Thailand undertook a large-scale land titling program from 1984-2004, aiming to clarify existing but undocumented ownership patterns and improve land administration in a comprehensive legal system. Over 11.5 million titles were issued during this period.22 The program was jointly funded by the Royal Thai Government, World Bank, and Government of Australia, and was viewed as a notable success.23

Approximately 40 percent of the total area of the country has been classified as private land, including 71 percent of agricultural land, with the highest rates in southern provinces.24 Analysts claim that smallholders’ rights are still less than those of organizations or larger land-holders, due to varying entitlements in different laws.25 While those issued titles enjoy high tenure security, the system has not reached residents of urban informal settlements or occupants of forest land. In such cases, other types of temporary occupancy and use rights are issued, with fewer rights than for full ownership.26

Nearly 19 percent of Thai land is classified as protected, including national parks and wildlife reserves – the highest rate in mainland Southeast Asia excluding Cambodia.27 Indigenous groups and migrants, living mainly in the northern highlands, follow customary laws and practices governing access and use of land. Much of this land is classified as state forest land, and national laws do not recognize customary land rights.28 The Community Forest Bill accepts the legal right of forest communities to preserve and manage forestland, but community rights are limited to “original forest dwellers” who have lived in forest areas for at least ten years. According to civil society advocates, this provision excluded 20,000 communities living on the rim of protected forests.29

As in many countries, gender is also a factor affecting access to land. Legally, women have equal rights of land ownership, but men customarily control most land, particularly in rural areas.30

Land transfer and public land lease

Both private and public land can be leased for terms up to 30 years. Between 11 percent and 30 percent of agricultural land is under some form of tenancy.31 As much as one-third of agricultural land in the central region is leased, with much lower amounts in other regions. Landless households made up between 6 percent and 14 percent of the total in the 1990s.32

Thailand’s previous constitution guaranteed compensation for expropriation of private property for the public interest. These procedures were generally followed in the legal system, with several exceptions in cases of indigenous people losing land for infrastructure development.33 The 2014 interim constitution does not contain any provisions about land transfer.

Source: Industrial Estate Authority of Thailand. Created by ODI June 2016. Licensed under CC BY-SA 4.0. Explore the data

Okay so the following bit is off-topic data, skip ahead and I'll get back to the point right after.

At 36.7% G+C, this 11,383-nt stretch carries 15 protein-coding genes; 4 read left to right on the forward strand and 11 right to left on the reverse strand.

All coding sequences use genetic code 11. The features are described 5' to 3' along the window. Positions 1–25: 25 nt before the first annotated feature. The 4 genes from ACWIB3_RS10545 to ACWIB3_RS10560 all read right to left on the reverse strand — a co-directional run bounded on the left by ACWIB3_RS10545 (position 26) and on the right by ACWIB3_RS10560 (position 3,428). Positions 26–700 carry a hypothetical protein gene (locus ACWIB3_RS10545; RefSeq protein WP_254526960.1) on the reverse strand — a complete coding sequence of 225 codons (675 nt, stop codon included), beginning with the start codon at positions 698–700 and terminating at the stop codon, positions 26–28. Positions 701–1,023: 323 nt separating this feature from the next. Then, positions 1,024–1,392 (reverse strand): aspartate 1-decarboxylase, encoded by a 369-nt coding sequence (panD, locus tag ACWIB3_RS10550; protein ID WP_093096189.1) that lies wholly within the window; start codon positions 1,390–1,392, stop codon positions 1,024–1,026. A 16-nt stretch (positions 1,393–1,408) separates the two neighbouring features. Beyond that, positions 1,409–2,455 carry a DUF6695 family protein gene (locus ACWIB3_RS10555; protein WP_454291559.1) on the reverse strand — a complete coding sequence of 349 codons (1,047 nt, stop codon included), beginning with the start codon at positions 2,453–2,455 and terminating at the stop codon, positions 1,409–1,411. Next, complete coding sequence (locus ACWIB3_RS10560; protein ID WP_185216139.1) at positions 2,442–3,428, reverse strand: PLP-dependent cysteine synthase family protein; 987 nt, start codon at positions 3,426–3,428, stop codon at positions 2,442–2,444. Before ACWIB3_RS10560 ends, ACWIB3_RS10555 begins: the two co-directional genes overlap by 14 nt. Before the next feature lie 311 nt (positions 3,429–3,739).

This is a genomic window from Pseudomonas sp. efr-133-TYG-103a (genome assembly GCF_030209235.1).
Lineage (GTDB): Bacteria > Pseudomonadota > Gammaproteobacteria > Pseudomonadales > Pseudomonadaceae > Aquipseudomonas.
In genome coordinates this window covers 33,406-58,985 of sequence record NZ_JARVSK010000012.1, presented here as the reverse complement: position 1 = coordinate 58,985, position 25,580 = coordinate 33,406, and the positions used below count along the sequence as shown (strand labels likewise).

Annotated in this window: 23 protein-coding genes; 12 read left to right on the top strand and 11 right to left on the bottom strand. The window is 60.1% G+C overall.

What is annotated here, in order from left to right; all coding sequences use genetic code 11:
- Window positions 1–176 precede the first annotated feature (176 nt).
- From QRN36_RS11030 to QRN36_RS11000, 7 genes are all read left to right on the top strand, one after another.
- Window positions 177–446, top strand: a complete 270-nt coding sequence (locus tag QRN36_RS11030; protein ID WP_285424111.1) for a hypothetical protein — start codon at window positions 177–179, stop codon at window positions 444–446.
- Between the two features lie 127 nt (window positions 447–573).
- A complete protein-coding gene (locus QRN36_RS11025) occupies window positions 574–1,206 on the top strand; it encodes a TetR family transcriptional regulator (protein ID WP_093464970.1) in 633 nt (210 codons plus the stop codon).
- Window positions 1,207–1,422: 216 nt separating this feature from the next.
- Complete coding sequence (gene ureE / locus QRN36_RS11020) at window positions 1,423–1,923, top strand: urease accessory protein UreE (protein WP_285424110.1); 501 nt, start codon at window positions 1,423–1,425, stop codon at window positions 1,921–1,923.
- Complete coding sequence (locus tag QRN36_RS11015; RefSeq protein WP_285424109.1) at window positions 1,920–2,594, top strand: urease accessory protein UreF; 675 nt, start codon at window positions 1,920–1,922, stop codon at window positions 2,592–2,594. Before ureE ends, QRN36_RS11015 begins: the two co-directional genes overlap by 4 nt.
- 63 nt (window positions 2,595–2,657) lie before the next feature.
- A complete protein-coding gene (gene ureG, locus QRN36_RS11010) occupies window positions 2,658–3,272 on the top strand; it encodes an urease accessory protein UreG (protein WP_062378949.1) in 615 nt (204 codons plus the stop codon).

In 2014, the government approved a plan to create 10 SEZs in a total of 90 sub-districts in border areas. The SEZs are a part of a national strategy to stimulate economic growth, attract foreign investment, foster development of border areas and support ASEAN integration.34 The first five areas announced in 2015 cover an area of 1.83 million rai (293,200 ha).35 In January 2016, the government announced a plan to acquire 14,382 rai (2,301 ha) for the five second-phase SEZs.36 The new economic zones are in addition to 44 existing industrial parks and six technology parks managed by the Industrial Estate Authority of Thailand (IEAT).37

Land dispute resolution

Prior to widespread land titling, many public land areas faced common problems of encroachment, illegal occupation, and overlapping claims. At present, most land conflicts are concentrated in forest areas of different categories, including national parks and protected areas. Underlying causes include prior clearance and usage of forest lands prior to declaration as forest reserves; new in-migration due to competition over economic resources; speculation and collusion; policy ambiguity and bureaucratic overlap.38 The main parties to forestland conflict are indigenous communities, conservation interests (including the RFD), and companies developing infrastructure and mining.

According to the United Nations, a series of disappearances and unexplained killings have been linked to land activism. Prominent cases since 2014 include Chai Bunthonglek — a village leader in Surat Thani province involved in a land dispute with an oil palm plantation — and Por Cha Lee Rakcharoen (Billy) — a Karen activist who had filed a lawsuit against authorities for allegedly destroying homes of 20 indigenous families in Kaeng Krachan National Park.39 Most recently, Den Kamlae, a land rights leader in Chaiyaphum province went missing in April 2016; weeks later, the provincial governor issued a warrant for his arrest.40

Most land disputes are handled peacefully and efficiently in the civil court system.41 Agricultural communities have used a mix of legal, legislative, and direct action strategies to push for land reform. For instance, the Northern Peasants Federation (NPF) and the Village Development and Strengthening Organization (VDSO) have joined with the Peoples’ Movement for a More Just Society (PMove) to press for community land titles, progressive land taxes, and a National Land Bank to assist with land redistribution.42

Last updated 6 June 2016

Open Development Initiative is currently seeking partners to manage Open Development Thailand. Until then, this page is published on Open Development Mekong. For more information, please get in touch at